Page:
There are a lot of things to complain about when someone ghosts you. Whenever a person I dug suddenly dips out of my life, I tend to lament over the amount of time I took getting ready for the date, traveling to the date, and then actually being on the date, and realize I could have been spending all of that time watching old episodes of Seinfeld and eating pizza on my couch. While this tends to be my biggest complaint lately, there was something else that used to get me so angry that I’d see red. Once I realized I’d been ghosted, and I’d crawl out of the pit of pity the experience had left me in, I’d immediately think: Why won’t this punk just come out and tell me he doesn't like me?!
I know I’m not alone in this thought. I can’t tell you how many conversations I’ve had with friends about the same exact thing. My inbox is filled with anecdotes that always end with a similar line: Why wouldn’t they tell me what was wrong?
I understand the impulse to “know.” Looking back on my past single self with slightly clearer vision, I can see that my desire to quiz my dates on why they dumped me had more to do with me and less with them. I figured that if they were able to tell me what was wrong with me, I could diagnose and cure the problem, making me “better” for the next person who came across my Bumble feed. This obviously wasn’t ever a constructive conversation. But the fact of the matter is that it’s still one that a lot of people want to have after a person they were dating casually dumps them. The question is: Are we owed explanations by the people we date, even if we’ve only met them once or twice?
For the people who’ve been ghosted, the answer tends to be a resounding, hell yes. But oftentimes, when those same people want to end a casual fling themselves, they give every excuse in the book to avoid confronting the issue with the person they’re dating. “We barely dated,” they’ll say. “They don’t actually want to be told I don’t want to see them anymore, right?” How convenient.
None of us are bad people for expecting other’s behavior to follow a standard we don’t keep for ourselves. That said, it’s important to notice this behavior in yourself and realize why this disconnect exists. A lot of the time, we simply don’t believe the other person will care if we never hear from them again. But, for the most part, that’s not a call we can confidently make.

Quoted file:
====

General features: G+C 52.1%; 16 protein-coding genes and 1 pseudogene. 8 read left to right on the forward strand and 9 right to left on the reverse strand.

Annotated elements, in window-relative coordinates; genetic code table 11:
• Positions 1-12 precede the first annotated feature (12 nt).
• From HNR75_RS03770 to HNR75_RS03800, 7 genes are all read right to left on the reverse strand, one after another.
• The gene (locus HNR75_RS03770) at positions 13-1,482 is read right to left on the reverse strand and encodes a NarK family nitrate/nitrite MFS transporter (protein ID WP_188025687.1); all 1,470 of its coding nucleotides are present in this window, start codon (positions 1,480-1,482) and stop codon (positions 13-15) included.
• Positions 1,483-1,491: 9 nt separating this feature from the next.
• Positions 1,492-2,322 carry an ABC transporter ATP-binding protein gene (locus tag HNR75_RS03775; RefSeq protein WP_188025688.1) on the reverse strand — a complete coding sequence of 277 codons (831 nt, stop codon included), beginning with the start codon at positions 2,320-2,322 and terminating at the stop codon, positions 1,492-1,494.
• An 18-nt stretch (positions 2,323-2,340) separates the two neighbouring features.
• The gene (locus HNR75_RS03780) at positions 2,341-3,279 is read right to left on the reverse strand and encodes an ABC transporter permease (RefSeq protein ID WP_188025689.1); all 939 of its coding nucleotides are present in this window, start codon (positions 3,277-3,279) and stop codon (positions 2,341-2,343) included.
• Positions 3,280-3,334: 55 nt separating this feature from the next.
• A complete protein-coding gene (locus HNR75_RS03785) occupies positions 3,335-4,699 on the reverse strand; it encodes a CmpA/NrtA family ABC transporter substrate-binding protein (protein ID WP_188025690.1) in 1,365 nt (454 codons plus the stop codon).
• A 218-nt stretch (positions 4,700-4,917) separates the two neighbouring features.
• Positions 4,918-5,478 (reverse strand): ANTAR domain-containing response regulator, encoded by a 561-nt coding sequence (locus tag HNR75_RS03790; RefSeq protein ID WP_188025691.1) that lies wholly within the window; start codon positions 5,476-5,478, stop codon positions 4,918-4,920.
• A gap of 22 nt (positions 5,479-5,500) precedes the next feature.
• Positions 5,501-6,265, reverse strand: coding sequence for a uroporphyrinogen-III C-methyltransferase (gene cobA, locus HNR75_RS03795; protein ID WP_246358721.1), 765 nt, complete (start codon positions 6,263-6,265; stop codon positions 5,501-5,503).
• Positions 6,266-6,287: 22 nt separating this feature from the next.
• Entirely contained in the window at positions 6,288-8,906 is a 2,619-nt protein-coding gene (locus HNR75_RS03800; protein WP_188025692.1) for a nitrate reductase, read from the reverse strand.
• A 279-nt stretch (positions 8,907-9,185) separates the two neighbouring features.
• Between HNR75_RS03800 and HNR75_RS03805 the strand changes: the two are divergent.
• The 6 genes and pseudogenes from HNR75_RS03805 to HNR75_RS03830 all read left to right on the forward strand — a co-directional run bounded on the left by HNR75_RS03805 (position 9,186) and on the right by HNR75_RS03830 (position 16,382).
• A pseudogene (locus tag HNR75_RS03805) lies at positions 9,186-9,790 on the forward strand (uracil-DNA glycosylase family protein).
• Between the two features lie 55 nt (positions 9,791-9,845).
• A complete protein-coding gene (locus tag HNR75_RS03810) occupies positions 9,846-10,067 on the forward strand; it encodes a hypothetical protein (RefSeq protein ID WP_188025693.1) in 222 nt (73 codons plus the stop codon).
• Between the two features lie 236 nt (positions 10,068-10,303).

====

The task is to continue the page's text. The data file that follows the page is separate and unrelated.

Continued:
So much of my growth as a single person has happened during moments when I realize I’m being a huge fucking hypocrite and try to span out how to fix it.
Once, I went on a second date with a guy, and we ended up dancing drunkenly to Justin Bieber at a dive bar. He ultimately failed my naked test, so I decided I didn’t want to see him again. He texted me after the date, but never asked me out again, so we just kind of let the inevitable fade out happen organically. Flash forward three months, and I bumped into him on the street in SoHo. We chatted a bit, and then he said, “Why did you ghost me?” I was totally shocked, because I’d read the fact that he’d never set up a third date as evidence that he was just as apathetic about the situation as I was. When I told him as much, he said he’d actually wanted to go out again — he just figured I would have mentioned it if I did. Sure, I didn’t outright ignore his texts and officially ghost him (in my opinion, at least), but if I knew that I wasn’t interested in him, it wouldn’t have killed me to send a quick text telling him I’d had fun but don’t see a future for us.
See how fraught this situation is? We never really know what’s going on in the heads of the people we go out with. What I’d read as apathy was actually this guy waiting for an opening to ask me out again. I’d completely misread his texts, and I realized that had the situation been flipped, I would have wanted an excuse from him, too.
Now, I handle situations like this by asking myself how I’d want to be treated if I were on the receiving end. And a lot of times, I’d like a text — just so I don’t start considering whether or not they’ve died and if that means I’m on the hook to send flowers. So I fire off a version of a “Dear John” text message: Hey. It was so nice to meet you, and I had a nice time getting to know you. But I don’t really see us working together. Thanks so much for the drinks, and be well! It takes five seconds of my time, and sends out a little bit of good karma so that, when the shoe is on the other foot, I might get a text message explanation, too. There is one exception to this rule, though: If the person was a total jerk to me, or made me feel unsafe in any way, then his karma is being ghosted forever.
So much of my growth as a single person has happened during moments when I realize I’m being a huge fucking hypocrite and try to figure out how to fix it. I’ve begun realizing that relationships aren’t just happening to me — they’re partnerships that involve another human with feelings, and I need to be a responsible, active participant. And, surprisingly, this has helped me stop taking the whole dating game so seriously. Sometimes you click with a person, but a lot of the time, you just don’t. That’s part of the journey of finding someone. But if you try to treat the people you date the way you’d like to be treated, you’ll have done your part in making this “game” a little less maddening.
After being raised on a steady diet of Disney movies, I expected to meet someone and fall passionately in love — but wound up collapsing under the pressures of modern dating. Luckily, I eventually realized that there's no "right" way to date, and that I need to find happiness within myself, no partner needed. It’s Not You is where I write to calm the voices in my head — and hear from all of you. Follow me on Twitter, on Instagram, or email me at firstname.lastname@example.org.